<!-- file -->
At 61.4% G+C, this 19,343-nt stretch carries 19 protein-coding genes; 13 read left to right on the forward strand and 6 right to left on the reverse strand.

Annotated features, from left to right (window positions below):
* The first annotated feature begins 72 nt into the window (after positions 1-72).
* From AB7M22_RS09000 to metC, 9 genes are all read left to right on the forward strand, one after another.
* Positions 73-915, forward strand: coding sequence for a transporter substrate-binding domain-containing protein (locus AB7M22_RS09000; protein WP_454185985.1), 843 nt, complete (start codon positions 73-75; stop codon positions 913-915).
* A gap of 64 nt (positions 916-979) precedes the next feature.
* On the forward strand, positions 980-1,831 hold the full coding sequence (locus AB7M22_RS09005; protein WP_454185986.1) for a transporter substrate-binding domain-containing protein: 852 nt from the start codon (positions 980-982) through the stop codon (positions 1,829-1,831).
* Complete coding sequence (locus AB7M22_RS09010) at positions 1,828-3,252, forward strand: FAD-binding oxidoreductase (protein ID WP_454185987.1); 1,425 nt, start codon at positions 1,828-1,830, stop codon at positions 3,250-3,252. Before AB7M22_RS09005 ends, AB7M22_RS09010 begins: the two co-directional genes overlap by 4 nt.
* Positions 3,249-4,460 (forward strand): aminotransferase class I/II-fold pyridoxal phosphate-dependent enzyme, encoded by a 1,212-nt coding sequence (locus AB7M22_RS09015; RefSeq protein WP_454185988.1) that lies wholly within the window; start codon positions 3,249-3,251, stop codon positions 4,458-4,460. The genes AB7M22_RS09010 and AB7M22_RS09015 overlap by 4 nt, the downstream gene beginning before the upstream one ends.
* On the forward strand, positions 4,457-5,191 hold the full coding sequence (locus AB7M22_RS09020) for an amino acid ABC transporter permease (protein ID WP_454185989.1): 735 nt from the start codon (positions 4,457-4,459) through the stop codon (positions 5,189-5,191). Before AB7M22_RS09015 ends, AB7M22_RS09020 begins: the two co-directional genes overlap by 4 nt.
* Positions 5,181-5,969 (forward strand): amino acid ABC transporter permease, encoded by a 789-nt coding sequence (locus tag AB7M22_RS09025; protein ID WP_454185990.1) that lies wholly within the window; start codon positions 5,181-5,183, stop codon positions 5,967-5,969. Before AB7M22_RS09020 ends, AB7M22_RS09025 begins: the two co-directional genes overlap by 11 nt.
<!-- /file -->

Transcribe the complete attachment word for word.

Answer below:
At 61.4% G+C, this 19,343-nt stretch carries 19 protein-coding genes; 13 read left to right on the forward strand and 6 right to left on the reverse strand.

Annotated features, from left to right (window positions below):
* The first annotated feature begins 72 nt into the window (after positions 1-72).
* From AB7M22_RS09000 to metC, 9 genes are all read left to right on the forward strand, one after another.
* Positions 73-915, forward strand: coding sequence for a transporter substrate-binding domain-containing protein (locus AB7M22_RS09000; protein WP_454185985.1), 843 nt, complete (start codon positions 73-75; stop codon positions 913-915).
* A gap of 64 nt (positions 916-979) precedes the next feature.
* On the forward strand, positions 980-1,831 hold the full coding sequence (locus AB7M22_RS09005; protein WP_454185986.1) for a transporter substrate-binding domain-containing protein: 852 nt from the start codon (positions 980-982) through the stop codon (positions 1,829-1,831).
* Complete coding sequence (locus AB7M22_RS09010) at positions 1,828-3,252, forward strand: FAD-binding oxidoreductase (protein ID WP_454185987.1); 1,425 nt, start codon at positions 1,828-1,830, stop codon at positions 3,250-3,252. Before AB7M22_RS09005 ends, AB7M22_RS09010 begins: the two co-directional genes overlap by 4 nt.
* Positions 3,249-4,460 (forward strand): aminotransferase class I/II-fold pyridoxal phosphate-dependent enzyme, encoded by a 1,212-nt coding sequence (locus AB7M22_RS09015; RefSeq protein WP_454185988.1) that lies wholly within the window; start codon positions 3,249-3,251, stop codon positions 4,458-4,460. The genes AB7M22_RS09010 and AB7M22_RS09015 overlap by 4 nt, the downstream gene beginning before the upstream one ends.
* On the forward strand, positions 4,457-5,191 hold the full coding sequence (locus AB7M22_RS09020) for an amino acid ABC transporter permease (protein ID WP_454185989.1): 735 nt from the start codon (positions 4,457-4,459) through the stop codon (positions 5,189-5,191). Before AB7M22_RS09015 ends, AB7M22_RS09020 begins: the two co-directional genes overlap by 4 nt.
* Positions 5,181-5,969 (forward strand): amino acid ABC transporter permease, encoded by a 789-nt coding sequence (locus tag AB7M22_RS09025; protein ID WP_454185990.1) that lies wholly within the window; start codon positions 5,181-5,183, stop codon positions 5,967-5,969. Before AB7M22_RS09020 ends, AB7M22_RS09025 begins: the two co-directional genes overlap by 11 nt.